The Worm Of Thought By Nancy Schimmel

Tuesday December 27, 2005

Though I can’t remember their names, I liked my English teachers at Long Beach Poly High. They both had us read plays aloud in class, and I can still hear some 11th grade boy crying “What, you egg! Young fry of treachery!” We were reading 1984, too (this was in 1951, when 1984 seemed like the distant future), and one of the boys “translated” Lady Macbeth’s dagger speech into Newspeak. In twelfth grade English we read Idylls of the King, among other things, and some of us started writing a parody of it, in which due to shoddy construction by a corrupt contractor, a castle wall fell into the sea, killing some royal who had been doing a yoga headstand by it.  

The 12th grade teacher had us writing a poem each week in a different form: haiku, tanka, quatrain, etc.  

One of my poems had been:  


The poet catches wingéd bits of thought  

And pins them with his pen upon a page.  


After a while I began to chafe under the weekly restrictions (the same thing happened years later when I took harmony) and I submitted this:  


I amputate each struggling thought from an unwilling brain,  

I tromp it with trochaic feet and cause it endless pain.  

I stretch it out to make five lines or cram it into four  

And when I’m done I’ve got a bunch of words and nothing more.  


The teacher was also in charge of the school literary annual. She said she’d like to put both poems in it but pointed out that since the second one was in iambic meter, I should change it to “tromp it with iambic feet.” I protested that you can’t tromp with iambic feet, they sound like ostriches in ballet shoes, but to no avail. I complained to my mother, who wrote this note to the teacher.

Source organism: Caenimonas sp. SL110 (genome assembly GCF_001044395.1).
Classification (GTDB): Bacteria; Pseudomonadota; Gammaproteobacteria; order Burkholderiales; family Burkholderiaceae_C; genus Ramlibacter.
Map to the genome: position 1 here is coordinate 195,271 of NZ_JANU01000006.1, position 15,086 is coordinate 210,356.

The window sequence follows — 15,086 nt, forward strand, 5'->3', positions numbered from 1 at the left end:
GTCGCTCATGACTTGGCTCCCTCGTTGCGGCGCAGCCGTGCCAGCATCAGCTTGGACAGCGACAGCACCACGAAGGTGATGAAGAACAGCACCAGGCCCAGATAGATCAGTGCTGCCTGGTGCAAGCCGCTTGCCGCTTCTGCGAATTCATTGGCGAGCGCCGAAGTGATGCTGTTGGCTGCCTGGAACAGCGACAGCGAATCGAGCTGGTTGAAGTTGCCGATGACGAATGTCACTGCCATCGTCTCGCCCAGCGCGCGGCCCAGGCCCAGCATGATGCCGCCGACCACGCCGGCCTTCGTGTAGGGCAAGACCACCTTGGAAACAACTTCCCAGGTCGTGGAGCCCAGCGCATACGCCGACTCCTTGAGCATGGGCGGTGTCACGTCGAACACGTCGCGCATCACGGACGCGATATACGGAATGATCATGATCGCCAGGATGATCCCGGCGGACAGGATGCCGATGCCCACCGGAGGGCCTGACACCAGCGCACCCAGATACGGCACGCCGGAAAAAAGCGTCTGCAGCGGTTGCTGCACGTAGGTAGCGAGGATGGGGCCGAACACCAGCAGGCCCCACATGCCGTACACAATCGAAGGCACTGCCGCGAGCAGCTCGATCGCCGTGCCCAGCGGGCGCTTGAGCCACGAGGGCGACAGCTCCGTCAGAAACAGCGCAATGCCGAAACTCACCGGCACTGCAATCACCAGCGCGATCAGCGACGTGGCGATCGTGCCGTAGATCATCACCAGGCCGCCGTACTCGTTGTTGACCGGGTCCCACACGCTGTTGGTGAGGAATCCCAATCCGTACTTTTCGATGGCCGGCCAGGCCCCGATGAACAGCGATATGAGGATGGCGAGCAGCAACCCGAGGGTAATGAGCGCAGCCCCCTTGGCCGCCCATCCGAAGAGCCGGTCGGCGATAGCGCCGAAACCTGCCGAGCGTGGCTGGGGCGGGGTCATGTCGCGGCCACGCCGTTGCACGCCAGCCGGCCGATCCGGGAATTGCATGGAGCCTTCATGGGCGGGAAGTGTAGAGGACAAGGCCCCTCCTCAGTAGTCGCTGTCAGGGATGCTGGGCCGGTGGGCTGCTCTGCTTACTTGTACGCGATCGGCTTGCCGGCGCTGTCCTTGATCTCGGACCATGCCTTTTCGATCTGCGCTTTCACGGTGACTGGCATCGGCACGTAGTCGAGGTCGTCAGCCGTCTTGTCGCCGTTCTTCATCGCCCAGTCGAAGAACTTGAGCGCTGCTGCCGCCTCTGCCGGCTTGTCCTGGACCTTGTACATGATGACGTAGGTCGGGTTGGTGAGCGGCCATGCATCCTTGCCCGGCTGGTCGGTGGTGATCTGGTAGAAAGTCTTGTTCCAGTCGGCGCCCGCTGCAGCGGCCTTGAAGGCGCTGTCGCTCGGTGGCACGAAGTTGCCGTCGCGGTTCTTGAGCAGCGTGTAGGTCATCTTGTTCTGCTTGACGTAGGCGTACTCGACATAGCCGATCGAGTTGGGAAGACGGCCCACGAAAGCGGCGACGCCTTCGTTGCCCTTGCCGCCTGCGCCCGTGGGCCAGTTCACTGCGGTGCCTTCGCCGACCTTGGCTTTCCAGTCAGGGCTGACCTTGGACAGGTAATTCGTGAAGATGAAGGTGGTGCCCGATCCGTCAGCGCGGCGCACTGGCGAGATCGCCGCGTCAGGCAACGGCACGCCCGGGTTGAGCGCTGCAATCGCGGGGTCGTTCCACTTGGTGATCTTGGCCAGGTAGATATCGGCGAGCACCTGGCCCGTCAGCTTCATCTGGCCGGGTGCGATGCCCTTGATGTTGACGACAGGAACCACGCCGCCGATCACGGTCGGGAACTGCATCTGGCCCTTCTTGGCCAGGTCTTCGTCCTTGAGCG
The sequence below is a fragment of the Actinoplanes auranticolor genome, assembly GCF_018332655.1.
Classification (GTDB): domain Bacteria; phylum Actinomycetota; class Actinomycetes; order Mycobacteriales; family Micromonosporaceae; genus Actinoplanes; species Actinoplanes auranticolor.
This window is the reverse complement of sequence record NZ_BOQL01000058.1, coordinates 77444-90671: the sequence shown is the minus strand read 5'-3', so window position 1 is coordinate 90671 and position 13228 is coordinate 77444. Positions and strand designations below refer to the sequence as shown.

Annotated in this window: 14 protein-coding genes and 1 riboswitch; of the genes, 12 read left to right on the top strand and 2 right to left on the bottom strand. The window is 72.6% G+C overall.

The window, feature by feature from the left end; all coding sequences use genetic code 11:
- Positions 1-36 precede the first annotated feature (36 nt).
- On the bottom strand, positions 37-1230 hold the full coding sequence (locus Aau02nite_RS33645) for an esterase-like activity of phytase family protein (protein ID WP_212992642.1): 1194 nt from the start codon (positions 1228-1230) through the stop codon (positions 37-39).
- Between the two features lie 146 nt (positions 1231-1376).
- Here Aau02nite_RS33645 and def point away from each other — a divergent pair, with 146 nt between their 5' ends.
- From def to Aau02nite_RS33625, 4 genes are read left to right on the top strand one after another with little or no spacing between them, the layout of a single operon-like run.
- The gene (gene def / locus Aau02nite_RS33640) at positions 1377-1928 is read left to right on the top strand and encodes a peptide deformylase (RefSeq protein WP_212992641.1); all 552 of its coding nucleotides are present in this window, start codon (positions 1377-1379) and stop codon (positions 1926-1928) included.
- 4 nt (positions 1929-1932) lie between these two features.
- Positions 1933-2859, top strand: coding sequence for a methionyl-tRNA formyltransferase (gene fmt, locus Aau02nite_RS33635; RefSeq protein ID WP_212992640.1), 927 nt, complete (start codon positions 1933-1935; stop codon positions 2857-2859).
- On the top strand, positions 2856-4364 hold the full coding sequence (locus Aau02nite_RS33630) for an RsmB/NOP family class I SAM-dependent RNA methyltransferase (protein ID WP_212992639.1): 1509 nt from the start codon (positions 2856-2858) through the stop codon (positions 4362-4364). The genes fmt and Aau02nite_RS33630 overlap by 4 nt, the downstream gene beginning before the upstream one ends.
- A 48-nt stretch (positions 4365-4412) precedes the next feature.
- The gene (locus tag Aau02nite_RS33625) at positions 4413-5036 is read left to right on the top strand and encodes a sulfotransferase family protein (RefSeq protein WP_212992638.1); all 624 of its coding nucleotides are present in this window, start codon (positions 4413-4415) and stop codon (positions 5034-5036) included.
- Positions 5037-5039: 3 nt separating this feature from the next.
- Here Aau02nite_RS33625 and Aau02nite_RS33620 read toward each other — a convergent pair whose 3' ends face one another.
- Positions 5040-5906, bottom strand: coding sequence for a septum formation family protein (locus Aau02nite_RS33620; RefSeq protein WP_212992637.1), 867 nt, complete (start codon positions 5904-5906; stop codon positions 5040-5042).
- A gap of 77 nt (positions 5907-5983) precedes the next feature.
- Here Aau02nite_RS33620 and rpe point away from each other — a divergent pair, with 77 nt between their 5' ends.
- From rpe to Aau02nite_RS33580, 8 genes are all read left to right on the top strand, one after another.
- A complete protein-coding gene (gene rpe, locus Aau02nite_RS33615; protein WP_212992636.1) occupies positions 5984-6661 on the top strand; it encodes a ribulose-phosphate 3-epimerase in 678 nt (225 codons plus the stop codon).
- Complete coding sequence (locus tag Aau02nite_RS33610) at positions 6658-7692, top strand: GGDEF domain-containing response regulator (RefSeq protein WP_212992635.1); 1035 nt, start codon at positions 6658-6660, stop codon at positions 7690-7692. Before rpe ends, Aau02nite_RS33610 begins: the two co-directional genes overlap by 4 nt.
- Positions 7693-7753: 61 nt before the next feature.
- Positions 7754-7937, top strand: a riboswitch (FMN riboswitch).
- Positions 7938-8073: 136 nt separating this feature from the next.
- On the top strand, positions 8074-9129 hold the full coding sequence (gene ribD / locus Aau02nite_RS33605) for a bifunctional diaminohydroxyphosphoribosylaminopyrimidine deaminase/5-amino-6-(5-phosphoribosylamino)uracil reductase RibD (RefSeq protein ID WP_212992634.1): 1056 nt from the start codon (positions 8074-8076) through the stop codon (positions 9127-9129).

The worm of thought shakes off his winter clothes  

His winter prose  

And off into the air he goes,  

A poet butterfly.  


The teacher, with her sharp didactic pen  

Removes the wings and lo  

He is a worm again.  


The teacher was visibly upset when she read it, but...the poem went into the literary annual her way.  

After my parents and I moved back to Berkeley, my mother, Malvina Reynolds, became well known as a songwriter (“Little Boxes,” “Magic Penny” and others), and years later I started writing songs myself. One will be part of Meg Mackay and Billy Philadelphia’s cabaret show “A Little Cole in Your Stocking” at the Aurora Theater this week. The show will be mostly Cole Porter with a few seasonal songs by other songwriters, including “Mrs. Claus” which I wrote with San Francisco composer Candy Forest.